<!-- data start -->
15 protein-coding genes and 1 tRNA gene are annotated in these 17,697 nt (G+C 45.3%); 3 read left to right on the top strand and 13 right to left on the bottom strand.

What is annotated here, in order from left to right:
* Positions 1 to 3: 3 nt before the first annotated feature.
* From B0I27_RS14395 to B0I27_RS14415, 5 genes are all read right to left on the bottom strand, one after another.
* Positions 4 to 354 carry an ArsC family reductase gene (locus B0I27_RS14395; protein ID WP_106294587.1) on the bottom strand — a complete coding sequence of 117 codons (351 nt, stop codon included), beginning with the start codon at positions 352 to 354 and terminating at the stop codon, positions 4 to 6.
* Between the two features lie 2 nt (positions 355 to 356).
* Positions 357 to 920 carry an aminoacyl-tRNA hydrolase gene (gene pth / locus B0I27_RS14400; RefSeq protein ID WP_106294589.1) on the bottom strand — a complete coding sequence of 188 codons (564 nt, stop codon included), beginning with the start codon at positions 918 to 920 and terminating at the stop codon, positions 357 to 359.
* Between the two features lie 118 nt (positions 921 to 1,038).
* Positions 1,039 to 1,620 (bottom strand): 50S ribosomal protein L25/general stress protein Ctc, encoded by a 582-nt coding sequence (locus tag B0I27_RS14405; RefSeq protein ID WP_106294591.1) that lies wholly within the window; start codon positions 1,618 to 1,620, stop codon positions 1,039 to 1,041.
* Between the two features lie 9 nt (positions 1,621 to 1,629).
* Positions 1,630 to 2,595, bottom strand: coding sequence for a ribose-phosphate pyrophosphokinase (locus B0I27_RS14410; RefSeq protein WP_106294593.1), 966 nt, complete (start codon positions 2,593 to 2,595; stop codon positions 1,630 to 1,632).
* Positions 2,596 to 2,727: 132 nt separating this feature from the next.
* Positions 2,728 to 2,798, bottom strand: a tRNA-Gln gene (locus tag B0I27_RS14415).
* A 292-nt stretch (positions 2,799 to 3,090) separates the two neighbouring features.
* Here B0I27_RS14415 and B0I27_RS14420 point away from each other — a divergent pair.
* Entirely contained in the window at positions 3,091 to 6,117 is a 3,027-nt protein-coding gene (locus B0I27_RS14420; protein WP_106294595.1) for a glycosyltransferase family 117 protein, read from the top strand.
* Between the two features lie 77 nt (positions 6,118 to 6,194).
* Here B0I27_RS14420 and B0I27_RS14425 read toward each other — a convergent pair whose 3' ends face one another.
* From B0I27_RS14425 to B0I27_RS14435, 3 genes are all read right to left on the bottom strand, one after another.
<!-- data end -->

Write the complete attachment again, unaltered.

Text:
15 protein-coding genes and 1 tRNA gene are annotated in these 17,697 nt (G+C 45.3%); 3 read left to right on the top strand and 13 right to left on the bottom strand.

What is annotated here, in order from left to right:
* Positions 1 to 3: 3 nt before the first annotated feature.
* From B0I27_RS14395 to B0I27_RS14415, 5 genes are all read right to left on the bottom strand, one after another.
* Positions 4 to 354 carry an ArsC family reductase gene (locus B0I27_RS14395; protein ID WP_106294587.1) on the bottom strand — a complete coding sequence of 117 codons (351 nt, stop codon included), beginning with the start codon at positions 352 to 354 and terminating at the stop codon, positions 4 to 6.
* Between the two features lie 2 nt (positions 355 to 356).
* Positions 357 to 920 carry an aminoacyl-tRNA hydrolase gene (gene pth / locus B0I27_RS14400; RefSeq protein ID WP_106294589.1) on the bottom strand — a complete coding sequence of 188 codons (564 nt, stop codon included), beginning with the start codon at positions 918 to 920 and terminating at the stop codon, positions 357 to 359.
* Between the two features lie 118 nt (positions 921 to 1,038).
* Positions 1,039 to 1,620 (bottom strand): 50S ribosomal protein L25/general stress protein Ctc, encoded by a 582-nt coding sequence (locus tag B0I27_RS14405; RefSeq protein ID WP_106294591.1) that lies wholly within the window; start codon positions 1,618 to 1,620, stop codon positions 1,039 to 1,041.
* Between the two features lie 9 nt (positions 1,621 to 1,629).
* Positions 1,630 to 2,595, bottom strand: coding sequence for a ribose-phosphate pyrophosphokinase (locus B0I27_RS14410; RefSeq protein WP_106294593.1), 966 nt, complete (start codon positions 2,593 to 2,595; stop codon positions 1,630 to 1,632).
* Positions 2,596 to 2,727: 132 nt separating this feature from the next.
* Positions 2,728 to 2,798, bottom strand: a tRNA-Gln gene (locus tag B0I27_RS14415).
* A 292-nt stretch (positions 2,799 to 3,090) separates the two neighbouring features.
* Here B0I27_RS14415 and B0I27_RS14420 point away from each other — a divergent pair.
* Entirely contained in the window at positions 3,091 to 6,117 is a 3,027-nt protein-coding gene (locus B0I27_RS14420; protein WP_106294595.1) for a glycosyltransferase family 117 protein, read from the top strand.
* Between the two features lie 77 nt (positions 6,118 to 6,194).
* Here B0I27_RS14420 and B0I27_RS14425 read toward each other — a convergent pair whose 3' ends face one another.
* From B0I27_RS14425 to B0I27_RS14435, 3 genes are all read right to left on the bottom strand, one after another.